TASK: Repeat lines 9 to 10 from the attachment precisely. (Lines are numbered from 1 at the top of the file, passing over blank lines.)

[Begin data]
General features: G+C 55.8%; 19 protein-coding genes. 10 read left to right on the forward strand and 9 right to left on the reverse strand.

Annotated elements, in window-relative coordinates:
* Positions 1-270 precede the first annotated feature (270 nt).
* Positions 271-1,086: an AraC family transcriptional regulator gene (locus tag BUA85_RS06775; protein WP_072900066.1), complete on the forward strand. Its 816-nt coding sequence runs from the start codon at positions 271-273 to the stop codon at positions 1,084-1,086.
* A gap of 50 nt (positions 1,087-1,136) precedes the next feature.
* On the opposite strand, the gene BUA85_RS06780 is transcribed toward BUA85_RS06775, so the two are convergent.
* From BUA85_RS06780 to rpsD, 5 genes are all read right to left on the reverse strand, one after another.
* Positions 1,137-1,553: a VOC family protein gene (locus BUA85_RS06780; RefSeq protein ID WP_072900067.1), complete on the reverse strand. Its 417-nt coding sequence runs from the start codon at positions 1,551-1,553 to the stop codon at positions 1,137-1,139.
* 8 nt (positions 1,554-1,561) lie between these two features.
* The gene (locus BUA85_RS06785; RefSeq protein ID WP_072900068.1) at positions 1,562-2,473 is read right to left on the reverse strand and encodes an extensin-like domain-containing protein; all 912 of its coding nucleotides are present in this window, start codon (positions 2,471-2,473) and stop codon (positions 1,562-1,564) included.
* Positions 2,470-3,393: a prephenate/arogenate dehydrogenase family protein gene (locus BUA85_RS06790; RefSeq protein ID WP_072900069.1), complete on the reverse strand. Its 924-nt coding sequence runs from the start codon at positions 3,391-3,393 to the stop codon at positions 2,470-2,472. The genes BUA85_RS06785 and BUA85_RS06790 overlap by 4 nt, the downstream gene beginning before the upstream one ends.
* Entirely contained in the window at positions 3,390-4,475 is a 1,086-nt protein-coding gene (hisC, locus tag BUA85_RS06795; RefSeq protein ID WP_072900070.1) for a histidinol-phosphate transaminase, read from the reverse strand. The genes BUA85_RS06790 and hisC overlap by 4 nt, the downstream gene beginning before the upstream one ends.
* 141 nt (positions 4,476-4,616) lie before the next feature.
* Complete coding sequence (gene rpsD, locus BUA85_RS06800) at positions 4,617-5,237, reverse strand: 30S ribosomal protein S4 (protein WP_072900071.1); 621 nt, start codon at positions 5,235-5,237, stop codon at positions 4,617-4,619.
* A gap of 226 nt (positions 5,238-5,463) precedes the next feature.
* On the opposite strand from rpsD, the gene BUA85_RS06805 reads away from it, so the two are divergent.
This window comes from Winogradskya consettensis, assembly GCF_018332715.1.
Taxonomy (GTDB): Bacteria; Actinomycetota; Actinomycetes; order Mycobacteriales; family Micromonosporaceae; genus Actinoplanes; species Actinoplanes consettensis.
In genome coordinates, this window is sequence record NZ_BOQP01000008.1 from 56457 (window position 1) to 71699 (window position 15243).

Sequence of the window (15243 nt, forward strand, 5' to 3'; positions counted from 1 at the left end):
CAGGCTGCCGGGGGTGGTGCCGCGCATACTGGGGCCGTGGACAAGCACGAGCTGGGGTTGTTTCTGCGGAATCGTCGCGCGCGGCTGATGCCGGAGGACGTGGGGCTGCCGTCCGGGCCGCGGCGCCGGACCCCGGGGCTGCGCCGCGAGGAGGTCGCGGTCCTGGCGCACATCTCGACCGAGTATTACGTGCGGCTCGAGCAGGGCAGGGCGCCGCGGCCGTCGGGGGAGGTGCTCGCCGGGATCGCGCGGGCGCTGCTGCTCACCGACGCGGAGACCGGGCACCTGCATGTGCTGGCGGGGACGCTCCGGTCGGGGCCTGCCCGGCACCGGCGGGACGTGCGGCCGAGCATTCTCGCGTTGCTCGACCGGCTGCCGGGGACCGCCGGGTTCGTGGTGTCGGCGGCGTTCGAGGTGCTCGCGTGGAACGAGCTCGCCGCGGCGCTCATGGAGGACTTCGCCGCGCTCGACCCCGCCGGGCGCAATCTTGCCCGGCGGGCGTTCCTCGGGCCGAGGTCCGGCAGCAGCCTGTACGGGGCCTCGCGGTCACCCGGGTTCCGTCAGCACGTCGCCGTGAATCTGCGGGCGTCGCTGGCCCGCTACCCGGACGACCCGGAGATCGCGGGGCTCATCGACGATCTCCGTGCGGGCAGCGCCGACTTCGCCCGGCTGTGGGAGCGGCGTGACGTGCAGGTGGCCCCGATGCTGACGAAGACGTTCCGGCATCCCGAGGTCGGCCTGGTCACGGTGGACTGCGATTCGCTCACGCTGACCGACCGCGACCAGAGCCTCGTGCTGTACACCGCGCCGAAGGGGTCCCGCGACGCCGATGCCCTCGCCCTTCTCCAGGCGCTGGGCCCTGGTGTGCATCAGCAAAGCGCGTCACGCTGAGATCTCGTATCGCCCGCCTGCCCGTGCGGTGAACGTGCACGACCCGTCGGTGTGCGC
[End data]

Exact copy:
* 8 nt (positions 1,554-1,561) lie between these two features.
* The gene (locus BUA85_RS06785; RefSeq protein ID WP_072900068.1) at positions 1,562-2,473 is read right to left on the reverse strand and encodes an extensin-like domain-containing protein; all 912 of its coding nucleotides are present in this window, start codon (positions 2,471-2,473) and stop codon (positions 1,562-1,564) included.